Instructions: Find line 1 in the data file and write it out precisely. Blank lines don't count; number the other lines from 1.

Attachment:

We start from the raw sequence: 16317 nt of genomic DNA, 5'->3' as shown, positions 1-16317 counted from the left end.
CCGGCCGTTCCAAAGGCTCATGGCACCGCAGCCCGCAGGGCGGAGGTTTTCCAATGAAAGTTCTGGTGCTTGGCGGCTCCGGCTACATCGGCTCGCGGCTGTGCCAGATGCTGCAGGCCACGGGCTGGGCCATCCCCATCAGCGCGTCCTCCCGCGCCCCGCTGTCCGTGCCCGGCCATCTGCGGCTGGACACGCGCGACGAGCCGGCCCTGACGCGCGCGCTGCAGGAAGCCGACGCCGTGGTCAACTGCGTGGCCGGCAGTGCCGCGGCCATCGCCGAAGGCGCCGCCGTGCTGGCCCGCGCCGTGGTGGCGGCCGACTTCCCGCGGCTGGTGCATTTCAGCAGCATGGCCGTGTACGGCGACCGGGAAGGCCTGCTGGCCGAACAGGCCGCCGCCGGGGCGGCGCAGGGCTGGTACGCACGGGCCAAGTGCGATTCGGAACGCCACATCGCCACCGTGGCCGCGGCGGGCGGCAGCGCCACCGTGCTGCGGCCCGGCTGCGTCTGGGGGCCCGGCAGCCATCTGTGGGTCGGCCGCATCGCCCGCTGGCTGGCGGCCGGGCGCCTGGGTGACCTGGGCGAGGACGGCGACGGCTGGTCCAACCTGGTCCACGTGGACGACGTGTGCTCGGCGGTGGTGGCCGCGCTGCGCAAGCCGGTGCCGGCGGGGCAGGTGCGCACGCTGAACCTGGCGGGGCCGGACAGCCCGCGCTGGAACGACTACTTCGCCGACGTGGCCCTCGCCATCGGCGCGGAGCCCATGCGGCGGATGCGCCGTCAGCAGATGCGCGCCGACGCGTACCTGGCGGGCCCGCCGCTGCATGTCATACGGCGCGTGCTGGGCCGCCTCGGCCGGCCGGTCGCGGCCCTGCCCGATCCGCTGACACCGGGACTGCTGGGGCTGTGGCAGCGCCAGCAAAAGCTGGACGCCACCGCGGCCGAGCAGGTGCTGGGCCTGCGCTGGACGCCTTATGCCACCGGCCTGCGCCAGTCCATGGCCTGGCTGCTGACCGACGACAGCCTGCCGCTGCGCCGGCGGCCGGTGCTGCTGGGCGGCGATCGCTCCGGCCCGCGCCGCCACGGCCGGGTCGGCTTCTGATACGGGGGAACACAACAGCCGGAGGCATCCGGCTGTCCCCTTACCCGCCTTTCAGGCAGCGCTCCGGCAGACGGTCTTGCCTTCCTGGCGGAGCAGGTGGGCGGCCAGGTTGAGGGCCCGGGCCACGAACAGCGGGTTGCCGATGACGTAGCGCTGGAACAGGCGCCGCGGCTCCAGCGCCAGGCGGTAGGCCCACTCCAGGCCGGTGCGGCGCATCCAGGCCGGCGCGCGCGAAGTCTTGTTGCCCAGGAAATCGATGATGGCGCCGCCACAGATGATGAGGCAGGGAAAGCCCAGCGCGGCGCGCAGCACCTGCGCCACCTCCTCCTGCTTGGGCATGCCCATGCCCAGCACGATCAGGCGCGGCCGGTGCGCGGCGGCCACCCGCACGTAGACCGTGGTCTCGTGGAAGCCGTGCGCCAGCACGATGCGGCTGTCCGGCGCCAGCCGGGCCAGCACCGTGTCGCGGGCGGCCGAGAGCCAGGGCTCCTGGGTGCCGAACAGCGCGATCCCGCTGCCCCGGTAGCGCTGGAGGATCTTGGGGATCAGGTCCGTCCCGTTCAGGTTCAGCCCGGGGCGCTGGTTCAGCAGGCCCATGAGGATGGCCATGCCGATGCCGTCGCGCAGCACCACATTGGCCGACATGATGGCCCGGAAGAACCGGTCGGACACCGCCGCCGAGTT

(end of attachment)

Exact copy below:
We start from the raw sequence: 16317 nt of genomic DNA, 5'->3' as shown, positions 1-16317 counted from the left end.